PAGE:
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Hungry Deer and Pissed off Gardeners: An Interview with Erika Howsare

by Ashlen Renner

I don’t know what is going on with my TikTok algorithm, but I’ve been getting a lot of deer videos on my For You page: Deer crashing through convenience store windows, doorbell camera footage of deer waltzing into a house like they owned the place, and, of course, deer eating snacks out of people’s hands.

Deer are controversial animals. We love them for their beauty, but then hate them when they’re munching on our gardens. Author Erika Howsare’s new nonfiction book The Age of Deer meditates on our complicated feelings about deer through a personal journey through research.

Both lyrical and precise, The Age of Deer honors and complicates our ideas of this common animal and the habitats where humans and deer converge. I was excited to interview Howsare, who is Phoebe’s nonfiction contest issue judge, about these ideas to answer the age old question: Why do deer go so viral?

Erika Howsare

Ashlen Renner: Starting off, how did you land on deer as a subject for your book?

Erika Howsare: Well, people keep asking me this question, and it definitely has roots in my childhood. I grew up in a deer hunting culture. It wasn’t something that my immediate family did when I was growing up, but it was certainly something that other folks that I knew were into. I would hear people at school talking about deer hunting, including teachers. I remember once a middle school science teacher showed us a picture of himself and his sons with a deer that they had killed in the back of their truck. There was something very intense about that world that felt like a very dark and mysterious realm to me.

It stuck with me, and I remember that in grad school I actually wrote a piece about deer that dealt with some of those memories of deer hunting culture, in my childhood. And also that piece actually got into some of the other themes that ended up in the book like deer on the roads and deer damaging people’s gardens. I think I had a sense even in my MFA days that deer might be like a pretty rich topic. 

I think deer have a way of lurking quietly around the edges of things. At some point, within the last 5 or so years, I realized there’s just a lot of deer in my life experience and my consciousness. I don’t know what it was, but something made them come into the forefront of my mind. I thought, “Oh, this is a really, really good topic to tell stories about ways that we are shaped by what we think of as nature and how we, in turn, deeply influence the natural world.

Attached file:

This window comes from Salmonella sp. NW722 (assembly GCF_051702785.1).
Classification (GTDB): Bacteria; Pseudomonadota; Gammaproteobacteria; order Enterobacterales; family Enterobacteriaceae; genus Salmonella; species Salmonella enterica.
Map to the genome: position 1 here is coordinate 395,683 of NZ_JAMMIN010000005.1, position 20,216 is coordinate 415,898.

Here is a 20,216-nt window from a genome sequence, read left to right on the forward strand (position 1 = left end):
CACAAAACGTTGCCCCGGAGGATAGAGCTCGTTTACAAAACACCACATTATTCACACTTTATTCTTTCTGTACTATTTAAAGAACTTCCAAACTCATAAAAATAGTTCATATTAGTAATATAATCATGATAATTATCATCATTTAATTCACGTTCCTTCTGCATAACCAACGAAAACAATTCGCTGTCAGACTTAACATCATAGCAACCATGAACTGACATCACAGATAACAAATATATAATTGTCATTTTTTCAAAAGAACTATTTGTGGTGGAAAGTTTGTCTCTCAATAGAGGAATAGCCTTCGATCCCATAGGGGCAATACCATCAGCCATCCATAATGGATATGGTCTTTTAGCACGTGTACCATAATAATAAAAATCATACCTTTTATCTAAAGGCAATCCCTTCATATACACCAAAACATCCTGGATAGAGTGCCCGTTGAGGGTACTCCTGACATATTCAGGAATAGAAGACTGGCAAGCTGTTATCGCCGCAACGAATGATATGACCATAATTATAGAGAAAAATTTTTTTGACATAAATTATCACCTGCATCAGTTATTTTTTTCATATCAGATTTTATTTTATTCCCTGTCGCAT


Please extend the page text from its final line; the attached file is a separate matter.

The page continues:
AR: What I found interesting about your book is the way that you unpack what nature is. You also get into how humans affect the balance of nature. What does it mean to have a perfect balance, or does that even exist? 

EH: The balance of nature idea seems to have pretty deep roots in Western culture. It goes back to at least the ancient Greeks, and it has biblical roots as well. You could trace, through the history of Western science, the way that idea has been a continual thread as we kept on updating our ideas about how the world works. This idea that everything is set up to be a perfect system, and it sustains itself in this perfect and eternal way is our conception of nature — the universe as some total system that all the elements in it are interlocking and balancing each other, and it’s all working out in some divine way. 

One of the ways that that idea is still influencing us is that people are constantly  referencing deer populations as being too low sometimes, but more often it’s too high, and they’re looking to rebalance them. There’s an assumption or an underlying concept that there’s a correct number of deer, and we should be adjusting the numbers that we have to get to this “perfect number.” It just doesn’t appear to be true when you really start digging into the science around it. It’s incredibly complex. Incredibly nuanced. It’s not even very feasible to count deer to get an accurate count of them.

AR: When we’re talking about deer populations, most people, at least around here in the suburbs, think like there’s too many deer, and I wonder how true that perception is. Or are people just annoyed that the deer are encroaching on their yards and eating their plants?